What Is Election Stress Disorder?

Do you feel stressed, tired, and overwhelmed when you think about the election? Do you feel the anxious urge to constantly check your news feed? You're not alone. Election-related angst is so prevalent that experts have given it a name: election stress disorder.

The term was coined by Steve Stosny, a couples therapist in Maryland, in 2016 to describe the increased levels of politically-sourced anger, stress, and anxiety he witnessed among the couples who came to his clinic for help. After the election, much of the anger remained.

Dr. Stosny explained to the The New York Times, "The 2016 election never really ended. This is still a hangover from that. And negative emotion is more contagious than positive emotion. I am in my 70s. I go back to Nixon and the Kennedy election and there's always been negativity in politics, but I've never seen the voters attacked. Now, whoever would vote for that person wants to ruin our country. That's a new phenomenon for me."

Election-related stress is high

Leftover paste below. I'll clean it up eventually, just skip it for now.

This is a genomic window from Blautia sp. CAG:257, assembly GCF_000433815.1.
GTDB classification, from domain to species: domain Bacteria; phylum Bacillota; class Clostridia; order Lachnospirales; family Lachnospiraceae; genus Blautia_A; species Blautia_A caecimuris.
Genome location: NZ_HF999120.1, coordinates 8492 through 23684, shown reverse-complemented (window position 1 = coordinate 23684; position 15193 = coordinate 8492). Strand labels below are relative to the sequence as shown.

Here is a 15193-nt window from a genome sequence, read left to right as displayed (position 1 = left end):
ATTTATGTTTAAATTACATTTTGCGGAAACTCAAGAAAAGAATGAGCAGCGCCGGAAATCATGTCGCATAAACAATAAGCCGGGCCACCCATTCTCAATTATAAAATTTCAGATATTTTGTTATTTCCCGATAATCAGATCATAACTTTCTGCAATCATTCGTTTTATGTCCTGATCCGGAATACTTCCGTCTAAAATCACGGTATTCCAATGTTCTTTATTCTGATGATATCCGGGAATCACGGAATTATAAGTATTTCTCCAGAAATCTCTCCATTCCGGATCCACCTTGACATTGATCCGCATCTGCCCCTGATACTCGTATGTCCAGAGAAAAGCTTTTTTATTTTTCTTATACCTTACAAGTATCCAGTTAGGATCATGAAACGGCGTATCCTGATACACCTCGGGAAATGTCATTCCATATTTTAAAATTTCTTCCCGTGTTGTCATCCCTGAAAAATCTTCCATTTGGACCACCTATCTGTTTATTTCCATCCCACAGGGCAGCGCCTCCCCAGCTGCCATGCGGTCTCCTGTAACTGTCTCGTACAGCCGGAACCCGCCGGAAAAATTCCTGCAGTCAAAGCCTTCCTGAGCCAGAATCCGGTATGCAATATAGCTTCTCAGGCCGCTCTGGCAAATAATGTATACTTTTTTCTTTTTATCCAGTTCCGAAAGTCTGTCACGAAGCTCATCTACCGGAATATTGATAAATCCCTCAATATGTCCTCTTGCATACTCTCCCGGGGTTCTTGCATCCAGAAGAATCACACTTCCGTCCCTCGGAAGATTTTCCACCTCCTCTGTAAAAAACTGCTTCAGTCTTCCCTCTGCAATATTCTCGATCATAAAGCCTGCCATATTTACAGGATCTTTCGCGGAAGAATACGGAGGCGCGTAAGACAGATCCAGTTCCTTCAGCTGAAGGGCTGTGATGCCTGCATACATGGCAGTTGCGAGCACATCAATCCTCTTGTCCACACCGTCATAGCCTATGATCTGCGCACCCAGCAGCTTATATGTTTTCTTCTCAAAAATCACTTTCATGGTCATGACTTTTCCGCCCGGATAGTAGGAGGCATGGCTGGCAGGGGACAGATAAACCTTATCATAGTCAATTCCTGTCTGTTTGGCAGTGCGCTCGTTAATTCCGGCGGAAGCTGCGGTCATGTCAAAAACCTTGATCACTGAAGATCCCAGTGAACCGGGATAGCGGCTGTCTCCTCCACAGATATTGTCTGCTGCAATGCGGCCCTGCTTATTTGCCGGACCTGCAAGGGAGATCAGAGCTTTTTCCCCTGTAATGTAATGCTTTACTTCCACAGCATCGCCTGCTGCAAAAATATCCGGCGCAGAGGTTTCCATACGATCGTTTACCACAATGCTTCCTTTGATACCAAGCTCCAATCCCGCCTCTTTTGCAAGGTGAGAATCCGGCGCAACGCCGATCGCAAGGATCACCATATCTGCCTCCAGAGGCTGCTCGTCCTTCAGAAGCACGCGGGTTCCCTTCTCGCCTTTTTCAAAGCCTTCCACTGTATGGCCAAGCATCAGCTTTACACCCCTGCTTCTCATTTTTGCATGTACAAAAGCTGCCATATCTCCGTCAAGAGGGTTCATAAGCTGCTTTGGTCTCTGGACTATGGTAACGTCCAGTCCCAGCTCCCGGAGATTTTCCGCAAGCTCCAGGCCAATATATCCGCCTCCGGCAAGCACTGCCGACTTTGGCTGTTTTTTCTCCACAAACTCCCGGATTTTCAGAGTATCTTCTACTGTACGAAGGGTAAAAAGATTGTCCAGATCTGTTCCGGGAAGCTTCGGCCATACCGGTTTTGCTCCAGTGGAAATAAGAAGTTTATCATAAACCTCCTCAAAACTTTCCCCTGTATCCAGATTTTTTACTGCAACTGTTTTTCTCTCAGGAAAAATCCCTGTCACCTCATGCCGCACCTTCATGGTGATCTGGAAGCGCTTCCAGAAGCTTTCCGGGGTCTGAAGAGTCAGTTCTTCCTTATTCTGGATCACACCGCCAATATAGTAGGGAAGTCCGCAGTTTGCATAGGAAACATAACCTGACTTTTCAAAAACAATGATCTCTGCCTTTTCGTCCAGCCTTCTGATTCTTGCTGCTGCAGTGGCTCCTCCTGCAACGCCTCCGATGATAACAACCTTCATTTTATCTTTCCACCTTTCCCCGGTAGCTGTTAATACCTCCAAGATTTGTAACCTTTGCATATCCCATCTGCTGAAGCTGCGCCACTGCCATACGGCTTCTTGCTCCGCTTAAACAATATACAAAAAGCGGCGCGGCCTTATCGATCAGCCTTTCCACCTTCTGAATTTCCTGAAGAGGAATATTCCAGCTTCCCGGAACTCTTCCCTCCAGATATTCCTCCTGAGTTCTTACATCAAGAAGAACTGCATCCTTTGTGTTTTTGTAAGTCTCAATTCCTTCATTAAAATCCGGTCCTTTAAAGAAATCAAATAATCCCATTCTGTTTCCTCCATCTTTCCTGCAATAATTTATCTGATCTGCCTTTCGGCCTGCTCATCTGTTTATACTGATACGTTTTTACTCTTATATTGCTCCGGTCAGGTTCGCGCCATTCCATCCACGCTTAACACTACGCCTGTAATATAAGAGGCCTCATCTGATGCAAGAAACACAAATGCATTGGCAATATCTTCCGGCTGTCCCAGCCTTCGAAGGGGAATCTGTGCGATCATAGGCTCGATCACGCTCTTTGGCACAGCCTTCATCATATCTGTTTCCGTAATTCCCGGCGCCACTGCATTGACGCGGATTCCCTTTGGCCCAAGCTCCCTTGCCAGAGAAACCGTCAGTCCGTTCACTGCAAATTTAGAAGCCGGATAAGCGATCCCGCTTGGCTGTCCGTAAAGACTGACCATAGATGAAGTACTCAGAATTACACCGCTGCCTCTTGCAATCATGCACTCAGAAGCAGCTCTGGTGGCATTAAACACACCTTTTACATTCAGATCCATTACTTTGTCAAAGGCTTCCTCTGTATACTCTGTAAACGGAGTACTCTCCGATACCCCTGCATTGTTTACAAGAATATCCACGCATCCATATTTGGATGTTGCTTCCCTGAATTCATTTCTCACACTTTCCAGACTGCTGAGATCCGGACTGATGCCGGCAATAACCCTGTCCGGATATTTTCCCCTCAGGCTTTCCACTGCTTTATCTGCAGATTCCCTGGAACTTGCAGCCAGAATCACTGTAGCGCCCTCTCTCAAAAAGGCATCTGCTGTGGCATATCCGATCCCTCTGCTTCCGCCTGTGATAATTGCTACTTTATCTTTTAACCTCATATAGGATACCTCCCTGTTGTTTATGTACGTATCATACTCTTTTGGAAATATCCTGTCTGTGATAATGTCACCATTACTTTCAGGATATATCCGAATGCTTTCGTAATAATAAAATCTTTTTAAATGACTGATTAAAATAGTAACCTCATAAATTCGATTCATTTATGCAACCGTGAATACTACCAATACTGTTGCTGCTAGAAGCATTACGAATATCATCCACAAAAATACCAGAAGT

Add to that the role of social media in constantly amplifying opinions, and the ongoing stress and worry over the coronavirus pandemic, and it's a perfect storm. According to Stosny, we the people have changed, too. He adds, "Also, there's more entitlement now. People think they have the right to control what other people think. So you're not just expressing your opinion, you're devaluing other people's. And, of course, you always get a negative response when you do that."

Dr. Robert Bright, a Mayo Clinic psychiatrist, has noticed the effect of election stress disorder in his practice as well, and attributes much of the overwhelming anxiety to the sense his patients have of being out of control. He told Mayo Clinic's News Network, "We've got to figure out how can we control what is controllable. What is within our control? What can we do? One thing we can do with this election is we can vote. We can take personal control, and our voice is just as loud as anybody else's voice. And that's the wonderful thing about living in a democracy. We each have an equal stake."